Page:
Bank of England governor warns of the “spectre of communism”

By Richard Tyler
12 December 2016

Last week, the Governor of the Bank of England delivered his first major economic speech since June’s Brexit referendum and the election of Donald Trump in November.

Speaking at Liverpool John Moores University, Mark Carney’s speech was titled, “The Spectre of Monetarism” and was described as being about “monetary policy and inequality.”

However, monetarism was not the ghost that Carney wanted to exorcise. He spoke in front of a massive projected image of Karl Marx and the frontispiece of Marx’s seminal work on the objective laws of capitalism, Das Kapital. He began by saying that real incomes had been falling for a decade. The legacy of a “searing financial crisis” was weighing on confidence and growth, and the nature of work had been “disrupted by a technological revolution.”

He then revealed that he was speaking not about the 21st century, but “the middle of the 19th century… And Karl Marx was scribbling in the British Library, warning of the spectre haunting Europe, the spectre of communism.”

Carney’s comparison between today and the period of revolutionary crisis that gripped Europe in 1848, the year Marx published the Communist Manifesto, gave way to a depiction of the last quarter century, during which there had been “a series of profound disruptions to the way we work, trade, consume and live.”

A graph showing that real wage growth is the slowest since the 19th Century

The fall of the Berlin Wall and the capitalist reforms initiated by Deng Xiaoping, he said, had “led to the integration of a third of humankind into the global labour force.”

“The deepening of the symbiotic relationship between global markets and technological progress has lifted more than a billion people out of poverty,” he claimed—referring to the World Bank’s definition of poverty as earning less than $1.90 a day. But rather than this supposed abundance of riches bringing “a new golden age,” he said, “globalisation is associated with low wages, insecure employment, stateless corporations and striking inequalities.”

Carney warned that “public support for open markets is under threat.”

In another comparison to the 19th century, he displayed a graph showing the “lost decades” of the 1860s and today, with real wages in the UK falling in both periods.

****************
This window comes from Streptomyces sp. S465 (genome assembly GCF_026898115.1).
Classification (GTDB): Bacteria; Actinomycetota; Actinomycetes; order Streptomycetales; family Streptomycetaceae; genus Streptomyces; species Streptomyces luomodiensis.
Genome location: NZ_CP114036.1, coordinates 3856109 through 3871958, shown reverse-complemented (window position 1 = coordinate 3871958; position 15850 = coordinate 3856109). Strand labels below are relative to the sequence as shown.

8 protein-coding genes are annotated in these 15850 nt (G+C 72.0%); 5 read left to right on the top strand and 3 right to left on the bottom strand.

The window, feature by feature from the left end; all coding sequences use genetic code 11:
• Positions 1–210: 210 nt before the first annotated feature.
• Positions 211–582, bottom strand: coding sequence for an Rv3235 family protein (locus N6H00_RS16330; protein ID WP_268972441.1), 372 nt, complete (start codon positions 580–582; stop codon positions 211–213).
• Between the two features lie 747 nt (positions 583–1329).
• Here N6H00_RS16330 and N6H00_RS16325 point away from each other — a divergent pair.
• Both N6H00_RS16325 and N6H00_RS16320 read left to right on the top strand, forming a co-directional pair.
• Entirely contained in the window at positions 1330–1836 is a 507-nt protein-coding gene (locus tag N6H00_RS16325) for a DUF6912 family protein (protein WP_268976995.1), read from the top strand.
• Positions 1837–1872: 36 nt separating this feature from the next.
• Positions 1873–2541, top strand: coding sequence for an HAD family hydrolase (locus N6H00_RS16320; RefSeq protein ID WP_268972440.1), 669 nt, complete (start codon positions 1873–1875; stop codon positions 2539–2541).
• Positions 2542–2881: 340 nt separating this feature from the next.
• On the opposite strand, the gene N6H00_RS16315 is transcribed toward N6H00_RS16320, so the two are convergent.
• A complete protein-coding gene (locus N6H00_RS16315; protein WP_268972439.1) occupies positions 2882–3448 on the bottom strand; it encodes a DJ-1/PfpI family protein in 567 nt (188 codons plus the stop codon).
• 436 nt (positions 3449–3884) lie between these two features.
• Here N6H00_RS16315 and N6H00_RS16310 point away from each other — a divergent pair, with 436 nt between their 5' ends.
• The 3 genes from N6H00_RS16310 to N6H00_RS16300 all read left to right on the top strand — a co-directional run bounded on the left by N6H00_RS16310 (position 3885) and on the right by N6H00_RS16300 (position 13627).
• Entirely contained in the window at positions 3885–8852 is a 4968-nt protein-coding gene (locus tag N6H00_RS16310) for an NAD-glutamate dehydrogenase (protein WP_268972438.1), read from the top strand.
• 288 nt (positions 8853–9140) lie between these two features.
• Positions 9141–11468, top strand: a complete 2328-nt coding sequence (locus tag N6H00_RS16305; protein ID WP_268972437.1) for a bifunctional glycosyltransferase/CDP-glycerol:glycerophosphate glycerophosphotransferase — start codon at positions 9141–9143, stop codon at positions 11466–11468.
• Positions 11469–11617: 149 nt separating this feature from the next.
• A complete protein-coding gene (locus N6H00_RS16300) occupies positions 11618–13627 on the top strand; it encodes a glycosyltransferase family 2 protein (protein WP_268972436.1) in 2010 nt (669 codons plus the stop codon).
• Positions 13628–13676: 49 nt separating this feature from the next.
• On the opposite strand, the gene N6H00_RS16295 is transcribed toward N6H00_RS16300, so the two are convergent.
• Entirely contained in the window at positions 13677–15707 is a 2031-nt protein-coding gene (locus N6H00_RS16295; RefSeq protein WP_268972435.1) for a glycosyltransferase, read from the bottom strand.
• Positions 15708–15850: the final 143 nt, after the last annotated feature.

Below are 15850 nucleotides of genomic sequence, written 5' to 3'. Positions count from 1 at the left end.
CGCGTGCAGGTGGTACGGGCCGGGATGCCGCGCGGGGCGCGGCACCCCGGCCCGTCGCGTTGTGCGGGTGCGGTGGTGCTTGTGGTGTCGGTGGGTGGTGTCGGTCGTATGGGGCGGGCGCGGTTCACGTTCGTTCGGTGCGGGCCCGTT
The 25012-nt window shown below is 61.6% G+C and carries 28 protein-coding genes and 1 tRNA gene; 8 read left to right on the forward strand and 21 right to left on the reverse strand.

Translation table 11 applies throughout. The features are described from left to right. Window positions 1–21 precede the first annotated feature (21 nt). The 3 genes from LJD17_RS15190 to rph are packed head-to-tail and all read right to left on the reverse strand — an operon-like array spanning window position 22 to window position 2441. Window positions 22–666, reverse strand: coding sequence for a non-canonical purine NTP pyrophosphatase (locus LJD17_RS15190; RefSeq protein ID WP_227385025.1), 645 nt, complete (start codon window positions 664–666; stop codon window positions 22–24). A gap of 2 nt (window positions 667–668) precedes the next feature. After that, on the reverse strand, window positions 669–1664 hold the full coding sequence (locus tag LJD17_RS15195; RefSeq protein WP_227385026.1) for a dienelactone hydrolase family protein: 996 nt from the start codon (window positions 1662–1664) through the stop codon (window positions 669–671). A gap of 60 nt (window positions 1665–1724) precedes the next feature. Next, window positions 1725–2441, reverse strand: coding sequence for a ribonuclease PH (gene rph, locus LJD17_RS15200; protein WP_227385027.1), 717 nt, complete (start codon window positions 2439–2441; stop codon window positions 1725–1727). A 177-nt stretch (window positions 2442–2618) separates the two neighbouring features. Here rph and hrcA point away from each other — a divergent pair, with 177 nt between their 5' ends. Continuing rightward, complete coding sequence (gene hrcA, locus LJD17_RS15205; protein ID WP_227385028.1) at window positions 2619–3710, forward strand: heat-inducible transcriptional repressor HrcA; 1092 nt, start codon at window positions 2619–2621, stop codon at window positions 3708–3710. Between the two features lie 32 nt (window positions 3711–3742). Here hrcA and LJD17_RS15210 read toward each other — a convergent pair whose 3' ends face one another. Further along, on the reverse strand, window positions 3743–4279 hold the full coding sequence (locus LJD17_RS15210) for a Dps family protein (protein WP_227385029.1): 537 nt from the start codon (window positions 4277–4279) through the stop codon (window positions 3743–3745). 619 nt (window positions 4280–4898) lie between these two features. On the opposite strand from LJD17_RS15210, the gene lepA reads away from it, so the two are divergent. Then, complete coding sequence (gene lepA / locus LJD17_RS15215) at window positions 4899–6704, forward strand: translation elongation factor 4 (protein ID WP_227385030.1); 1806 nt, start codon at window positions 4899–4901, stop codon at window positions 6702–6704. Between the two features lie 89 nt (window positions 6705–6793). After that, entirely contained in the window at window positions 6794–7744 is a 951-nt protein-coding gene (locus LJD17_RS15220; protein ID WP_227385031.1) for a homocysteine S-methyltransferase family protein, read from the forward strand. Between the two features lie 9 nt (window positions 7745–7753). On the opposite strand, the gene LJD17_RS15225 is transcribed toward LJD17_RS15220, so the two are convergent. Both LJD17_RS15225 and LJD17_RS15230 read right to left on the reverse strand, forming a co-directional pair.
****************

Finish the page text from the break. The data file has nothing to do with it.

For those at the top of society, however, the picture is the opposite. “In Anglo-Saxon countries, the income share of the top 1 percent has risen notably since 1980. Today, in the US, the richest 1 percent of households receive 20 percent of all income.”

These enormous income inequalities are dwarfed by staggering wealth inequalities, Carney said. “Globally, the share of wealth held by the richest 1 percent in the world rose from one-third in 2000 to one-half in 2010.”

At the same time, weak income growth had “focused growing attention on its distribution.” In an example of staggering understatement, he added, “Inequalities which might have been tolerated during generalised prosperity are felt more acutely when economies stagnate.”

Carney pointed to the long-lasting impact of the “large structural shift” introduced under the Thatcher government, i.e., the wholesale privatisation of valuable public assets and the financialisation of the economy. In the context of globalisation, the income share of the top 1 percent in the UK had “tripled from 5 percent in the early 1980s to 15 percent by 2009.”

Carney highlighted the way that capitalism has condemned a whole generation of young people to unemployment, low wages and precarious jobs: “For both income and wealth, some of the most significant shifts have happened across generations. A typical millennial earned £8,000 less during their twenties than their predecessors.”

Recessions “disproportionately affect the young. Graduating in a recession is generally bad news for someone’s earnings trajectory. The most advantaged graduates tend, over time, to recover, but the least advantaged can be permanently affected,” Carney said.

The challenge, he said, was “how to manage and moderate the forces of innovation and integration [i.e., globalisation]” which “foster isolation and detachment for substantial proportions of the population.

“The combination of open markets and technology means that returns in a globalised world amplifies the rewards of the superstar and the lucky [i.e., the top 10 percent for whom Carney speaks]. Now may be the time of the famous or fortunate, but what of the frustrated and frightened?”